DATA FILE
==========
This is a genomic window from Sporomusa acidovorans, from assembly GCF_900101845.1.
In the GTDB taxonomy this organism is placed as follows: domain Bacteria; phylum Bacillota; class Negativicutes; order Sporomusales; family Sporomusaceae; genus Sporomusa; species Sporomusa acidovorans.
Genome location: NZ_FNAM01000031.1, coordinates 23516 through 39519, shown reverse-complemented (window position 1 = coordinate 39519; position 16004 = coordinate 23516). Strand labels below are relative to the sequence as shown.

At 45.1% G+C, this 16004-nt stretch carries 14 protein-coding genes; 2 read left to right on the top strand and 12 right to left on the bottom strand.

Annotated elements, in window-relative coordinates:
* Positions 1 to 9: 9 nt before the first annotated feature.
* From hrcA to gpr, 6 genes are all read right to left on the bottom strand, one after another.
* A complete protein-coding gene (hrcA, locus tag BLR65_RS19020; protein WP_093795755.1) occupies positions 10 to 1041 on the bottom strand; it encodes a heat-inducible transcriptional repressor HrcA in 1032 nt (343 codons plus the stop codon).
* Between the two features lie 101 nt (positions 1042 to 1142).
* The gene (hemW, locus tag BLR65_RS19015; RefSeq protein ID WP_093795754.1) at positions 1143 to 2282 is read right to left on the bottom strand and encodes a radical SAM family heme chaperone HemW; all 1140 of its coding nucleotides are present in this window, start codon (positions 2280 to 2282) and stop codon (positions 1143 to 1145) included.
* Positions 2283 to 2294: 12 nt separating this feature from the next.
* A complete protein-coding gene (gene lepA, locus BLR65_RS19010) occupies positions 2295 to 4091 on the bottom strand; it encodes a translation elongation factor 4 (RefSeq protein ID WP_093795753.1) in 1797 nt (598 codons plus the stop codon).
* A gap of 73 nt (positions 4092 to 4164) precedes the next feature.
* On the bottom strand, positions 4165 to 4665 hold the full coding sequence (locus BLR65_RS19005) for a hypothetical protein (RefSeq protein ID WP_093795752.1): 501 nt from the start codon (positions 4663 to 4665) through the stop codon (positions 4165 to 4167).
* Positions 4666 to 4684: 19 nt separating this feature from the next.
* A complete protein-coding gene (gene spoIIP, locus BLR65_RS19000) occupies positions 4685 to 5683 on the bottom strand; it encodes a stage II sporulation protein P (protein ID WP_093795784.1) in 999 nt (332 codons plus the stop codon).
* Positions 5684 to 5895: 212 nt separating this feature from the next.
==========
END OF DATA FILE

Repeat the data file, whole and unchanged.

This is a genomic window from Sporomusa acidovorans, from assembly GCF_900101845.1.
In the GTDB taxonomy this organism is placed as follows: domain Bacteria; phylum Bacillota; class Negativicutes; order Sporomusales; family Sporomusaceae; genus Sporomusa; species Sporomusa acidovorans.
Genome location: NZ_FNAM01000031.1, coordinates 23516 through 39519, shown reverse-complemented (window position 1 = coordinate 39519; position 16004 = coordinate 23516). Strand labels below are relative to the sequence as shown.

At 45.1% G+C, this 16004-nt stretch carries 14 protein-coding genes; 2 read left to right on the top strand and 12 right to left on the bottom strand.

Annotated elements, in window-relative coordinates:
* Positions 1 to 9: 9 nt before the first annotated feature.
* From hrcA to gpr, 6 genes are all read right to left on the bottom strand, one after another.
* A complete protein-coding gene (hrcA, locus tag BLR65_RS19020; protein WP_093795755.1) occupies positions 10 to 1041 on the bottom strand; it encodes a heat-inducible transcriptional repressor HrcA in 1032 nt (343 codons plus the stop codon).
* Between the two features lie 101 nt (positions 1042 to 1142).
* The gene (hemW, locus tag BLR65_RS19015; RefSeq protein ID WP_093795754.1) at positions 1143 to 2282 is read right to left on the bottom strand and encodes a radical SAM family heme chaperone HemW; all 1140 of its coding nucleotides are present in this window, start codon (positions 2280 to 2282) and stop codon (positions 1143 to 1145) included.
* Positions 2283 to 2294: 12 nt separating this feature from the next.
* A complete protein-coding gene (gene lepA, locus BLR65_RS19010) occupies positions 2295 to 4091 on the bottom strand; it encodes a translation elongation factor 4 (RefSeq protein ID WP_093795753.1) in 1797 nt (598 codons plus the stop codon).
* A gap of 73 nt (positions 4092 to 4164) precedes the next feature.
* On the bottom strand, positions 4165 to 4665 hold the full coding sequence (locus BLR65_RS19005) for a hypothetical protein (RefSeq protein ID WP_093795752.1): 501 nt from the start codon (positions 4663 to 4665) through the stop codon (positions 4165 to 4167).
* Positions 4666 to 4684: 19 nt separating this feature from the next.
* A complete protein-coding gene (gene spoIIP, locus BLR65_RS19000) occupies positions 4685 to 5683 on the bottom strand; it encodes a stage II sporulation protein P (protein ID WP_093795784.1) in 999 nt (332 codons plus the stop codon).
* Positions 5684 to 5895: 212 nt separating this feature from the next.